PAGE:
Student engagement remains integral to the student learning experience at Pacific University. Meanwhile the risks posed by SARS-CoV-2 to students completing their education, receiving in-person instruction, and remaining housed on campus require that student clubs, student organizations, and student activities temporarily adapt. We are keeping changes and adaptations relevant to student leaders on this page.
Resources for Student Leaders
- Guidance for Student Club and Organization Operations during COVID-19 Pandemic
Reviewed by University COVID Task Force on 8/3/2020
Last update on 9/7/2020
The most important things student leaders may learn during this temporary adaptation are:
- Leading means accepting we exist in a community larger than we see. Despite your best desires and efforts, your groups’ plans may have to alter, postpone, or cancel unexpectedly due to changing conditions with the pandemic in order to ensure the safety of yourselves and others, and to reduce risk to in-person academic activities. For example, on July 10, the Oregon Health Authority (OHA) advised everyone, regardless of local re-opening phase, to limit indoor gatherings to 10 people for three weeks based on evidence of alarming spread from gatherings (OPB Staff). If you had an indoor event planned for 25 during that time, a quick change may have been required. We will do our best to keep this guidance current as federal, state, and local requirements change. Federal, state, or local requirements that are stricter will always supersede this document when changes occur
- Leading means paying as much attention to process as outcomes. We too often focus on outcomes, for example, how many people attended or how many likes a photo received. The pandemic presents an opportunity to refocus student leadership on process. In other words, how was the journey, even if you never got to your destination and things went awry? Did everyone on the journey learn something, deepen their friendships, have so much fun they didn’t even care it was not as expected? Or did the journey go so bad people are mad at one another? Student groups that focus on process will both endure and build capacity for success in 2021-22.
- Now presents an opportunity to get creative. See our Alternative Student Group Event Ideas.
Nearly all funding for student clubs and organizations, certain centers and student activities, come from student activity fees that are rolled into students' tuition bills. The University is not charging students an activity fee to reduce student bills this fall. So, funding for student organizations, clubs, and activities, is limited to the reserve funds of the Undergraduate Student Senate from closing balances from previous years. Currently, that reserve is about 40% of what the Undergraduate Student Senate normally starts the fall with. Updates to club and organization budgets will be shared with student leaders at the usual fall student leader training.
Club and organization treasurers and advisers are encouraged to process paperwork through campus mail to limit in-person contacts. If you drop forms in Campus Mail to UC Box A101 or A106 and everything is complete except the budget officer signature, Student Activities will approve and forward directly to the business office for you. For reimbursement paperwork, if it is received in Student Activities by Wednesday of a given week, and all is in proper order, we will see that it is turned into the Business Office by Friday for inclusion in the following Thursday’s check-run. Please observe the Friday deadline is a COVID-related change the business office had to make, which is one day earlier than the previous Monday to Thursday cycle. Many student organizations have come to rely upon Petty Cash slips for much business and this may be less favorable if a sudden change in University operations necessitates limited hours at the Business Office. For the time being, the Business Office plans to continue to support Petty Cash requests Monday, Tuesday, Thursday, and Friday.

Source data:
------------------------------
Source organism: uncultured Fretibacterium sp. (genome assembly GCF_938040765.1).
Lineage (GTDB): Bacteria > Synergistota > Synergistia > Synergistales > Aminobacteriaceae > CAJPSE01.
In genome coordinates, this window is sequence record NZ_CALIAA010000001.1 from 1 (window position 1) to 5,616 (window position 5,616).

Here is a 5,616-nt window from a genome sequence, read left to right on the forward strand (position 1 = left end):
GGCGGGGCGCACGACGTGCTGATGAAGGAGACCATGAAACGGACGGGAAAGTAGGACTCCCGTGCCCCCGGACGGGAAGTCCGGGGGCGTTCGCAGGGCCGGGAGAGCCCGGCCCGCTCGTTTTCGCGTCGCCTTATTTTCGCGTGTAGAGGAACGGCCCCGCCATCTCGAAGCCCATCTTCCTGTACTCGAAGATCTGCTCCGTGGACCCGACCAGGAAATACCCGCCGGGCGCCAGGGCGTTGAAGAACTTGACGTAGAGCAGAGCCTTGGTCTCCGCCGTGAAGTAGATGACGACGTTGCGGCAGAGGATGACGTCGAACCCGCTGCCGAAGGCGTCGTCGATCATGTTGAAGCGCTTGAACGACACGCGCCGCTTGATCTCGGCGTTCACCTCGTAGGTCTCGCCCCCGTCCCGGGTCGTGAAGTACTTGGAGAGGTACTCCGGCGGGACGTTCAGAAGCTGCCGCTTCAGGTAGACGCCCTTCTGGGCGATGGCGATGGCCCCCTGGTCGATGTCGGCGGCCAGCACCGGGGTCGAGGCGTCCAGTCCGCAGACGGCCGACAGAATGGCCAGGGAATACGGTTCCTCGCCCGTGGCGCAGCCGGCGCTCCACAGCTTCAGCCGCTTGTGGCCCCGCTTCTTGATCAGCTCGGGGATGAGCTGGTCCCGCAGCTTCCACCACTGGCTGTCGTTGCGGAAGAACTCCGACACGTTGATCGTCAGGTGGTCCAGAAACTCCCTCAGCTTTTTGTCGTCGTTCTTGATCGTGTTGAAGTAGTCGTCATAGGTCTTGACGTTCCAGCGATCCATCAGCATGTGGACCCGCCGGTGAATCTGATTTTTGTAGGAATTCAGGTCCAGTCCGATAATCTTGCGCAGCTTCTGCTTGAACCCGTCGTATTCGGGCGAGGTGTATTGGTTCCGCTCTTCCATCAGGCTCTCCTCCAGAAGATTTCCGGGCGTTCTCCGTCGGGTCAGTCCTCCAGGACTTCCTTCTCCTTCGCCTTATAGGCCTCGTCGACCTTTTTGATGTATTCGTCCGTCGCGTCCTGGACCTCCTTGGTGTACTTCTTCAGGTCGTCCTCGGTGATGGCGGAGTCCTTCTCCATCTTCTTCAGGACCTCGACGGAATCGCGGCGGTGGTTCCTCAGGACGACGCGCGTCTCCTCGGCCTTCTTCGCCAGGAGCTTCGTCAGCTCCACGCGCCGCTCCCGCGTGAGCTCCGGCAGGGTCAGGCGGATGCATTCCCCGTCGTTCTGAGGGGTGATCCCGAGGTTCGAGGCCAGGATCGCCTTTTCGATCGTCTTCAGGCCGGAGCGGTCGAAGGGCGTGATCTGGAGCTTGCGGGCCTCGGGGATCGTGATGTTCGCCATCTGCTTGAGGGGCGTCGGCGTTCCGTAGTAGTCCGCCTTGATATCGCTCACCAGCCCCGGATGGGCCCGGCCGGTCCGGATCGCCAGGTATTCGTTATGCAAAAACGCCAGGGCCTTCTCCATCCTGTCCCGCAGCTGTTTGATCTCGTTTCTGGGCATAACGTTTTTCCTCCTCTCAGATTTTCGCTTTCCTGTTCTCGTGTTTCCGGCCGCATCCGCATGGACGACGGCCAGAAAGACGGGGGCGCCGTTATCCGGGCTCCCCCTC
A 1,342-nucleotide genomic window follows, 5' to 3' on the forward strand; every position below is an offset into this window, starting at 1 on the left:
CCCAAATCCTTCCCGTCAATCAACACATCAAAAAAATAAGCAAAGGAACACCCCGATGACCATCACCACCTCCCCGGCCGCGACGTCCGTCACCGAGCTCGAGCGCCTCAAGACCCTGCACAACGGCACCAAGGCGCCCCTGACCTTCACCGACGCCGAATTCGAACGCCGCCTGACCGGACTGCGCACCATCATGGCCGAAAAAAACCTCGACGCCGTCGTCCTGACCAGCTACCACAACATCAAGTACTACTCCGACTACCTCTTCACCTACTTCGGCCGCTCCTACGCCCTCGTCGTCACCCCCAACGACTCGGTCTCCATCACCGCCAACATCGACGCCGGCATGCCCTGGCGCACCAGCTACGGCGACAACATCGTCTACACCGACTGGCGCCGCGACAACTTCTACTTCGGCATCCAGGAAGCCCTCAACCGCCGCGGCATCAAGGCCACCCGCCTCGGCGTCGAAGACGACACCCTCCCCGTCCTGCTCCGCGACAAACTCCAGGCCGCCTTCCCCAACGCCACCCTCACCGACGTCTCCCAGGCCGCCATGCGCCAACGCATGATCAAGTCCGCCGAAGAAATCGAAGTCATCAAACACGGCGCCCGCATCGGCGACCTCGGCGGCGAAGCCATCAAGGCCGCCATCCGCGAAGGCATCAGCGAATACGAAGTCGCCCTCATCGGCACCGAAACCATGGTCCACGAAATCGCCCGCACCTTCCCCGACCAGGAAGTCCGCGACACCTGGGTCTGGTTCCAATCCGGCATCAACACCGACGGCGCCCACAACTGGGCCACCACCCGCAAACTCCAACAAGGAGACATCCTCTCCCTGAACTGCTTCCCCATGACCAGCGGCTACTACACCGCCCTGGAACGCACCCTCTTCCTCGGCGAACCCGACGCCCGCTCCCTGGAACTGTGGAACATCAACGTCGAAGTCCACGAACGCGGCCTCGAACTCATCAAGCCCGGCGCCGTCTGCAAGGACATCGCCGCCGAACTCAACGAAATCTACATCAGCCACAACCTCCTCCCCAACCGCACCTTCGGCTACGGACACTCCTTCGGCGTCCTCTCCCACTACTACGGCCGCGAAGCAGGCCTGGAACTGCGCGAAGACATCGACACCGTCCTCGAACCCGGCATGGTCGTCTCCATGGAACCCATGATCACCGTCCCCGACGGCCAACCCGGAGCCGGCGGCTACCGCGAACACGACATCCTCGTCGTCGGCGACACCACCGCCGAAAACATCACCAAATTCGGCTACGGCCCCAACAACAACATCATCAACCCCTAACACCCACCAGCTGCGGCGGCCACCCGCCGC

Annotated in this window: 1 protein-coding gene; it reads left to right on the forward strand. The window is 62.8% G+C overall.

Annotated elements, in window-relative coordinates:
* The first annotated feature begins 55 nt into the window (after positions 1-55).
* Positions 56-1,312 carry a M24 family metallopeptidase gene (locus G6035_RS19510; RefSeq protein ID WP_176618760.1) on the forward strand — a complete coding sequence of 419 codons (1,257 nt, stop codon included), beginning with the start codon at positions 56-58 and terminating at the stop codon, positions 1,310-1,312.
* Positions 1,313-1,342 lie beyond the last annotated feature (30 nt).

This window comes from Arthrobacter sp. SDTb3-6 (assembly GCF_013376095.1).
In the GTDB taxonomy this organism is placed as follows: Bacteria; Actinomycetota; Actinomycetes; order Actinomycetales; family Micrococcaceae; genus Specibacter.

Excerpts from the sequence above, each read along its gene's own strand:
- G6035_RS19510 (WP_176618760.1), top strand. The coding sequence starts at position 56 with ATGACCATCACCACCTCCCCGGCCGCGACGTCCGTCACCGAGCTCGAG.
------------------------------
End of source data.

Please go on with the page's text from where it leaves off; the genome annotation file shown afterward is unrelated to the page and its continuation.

- Student club and organization funds for food for in-person, on-campus activities may only be used for Bon Appétit or commercially-prepared, individually-packaged food; other expenditures for in-person, on-campus food will be denied. See our Alternative Student Group Event Ideas for alternatives to events with outside catering.
- Student club and organization funds should not be spent on PPE. Proper equipment is available from the University for University-related functions. Contact student activities before making any unnecessary purchases against your limited student club and organization budgets.
- As always, contact Student Activities advisers for assistance in proper access of club and organizational funds.
Student leaders must prioritize holding meetings for general business online. This increases inclusion for students who are unable to attend in-person meetings because they have higher risk for severe illness from COVID-19, e.g., immunocompromised or other underlying medical conditions, they engage in most activities remotely for personal safety reasons, or they are practicing self-isolation or under quarantine due to SARS-CoV-2 exposure. This also conserves space and cleaning resources for academic instructional activities and limited hybrid or in-person activities (see below).
- All students have access to host meetings on Google Hangouts through their Boxer Apps. Effective August 24, students also have licensed Zoom accounts like faculty and staff. Students configure their zoom account at pacificu.zoom.us by signing in with their PUNet ID. If students previously set-up a free Zoom account directly through zoom with their @pacificu.edu email and want to consolidate the accounts, they may contact the Technology Helpdesk at email@example.com.
- Student leaders may learn to facilitate fun and engaging online meetings by following our Practices for Engaging Online Meetings.
Hybrid activities occur simultaneously online and in-person. Hybrid activities increase inclusion for students who cannot attend, perhaps due to in-person attendance capacity. Hybrid activities are resilient to in-person cancellations because a plan was already in-place to offer an online component. ACE Board is willing to consult with student clubs in the development of hybrid activities. Student activities, in partnership with other University offices, is in the process of developing a space for hybrid activities.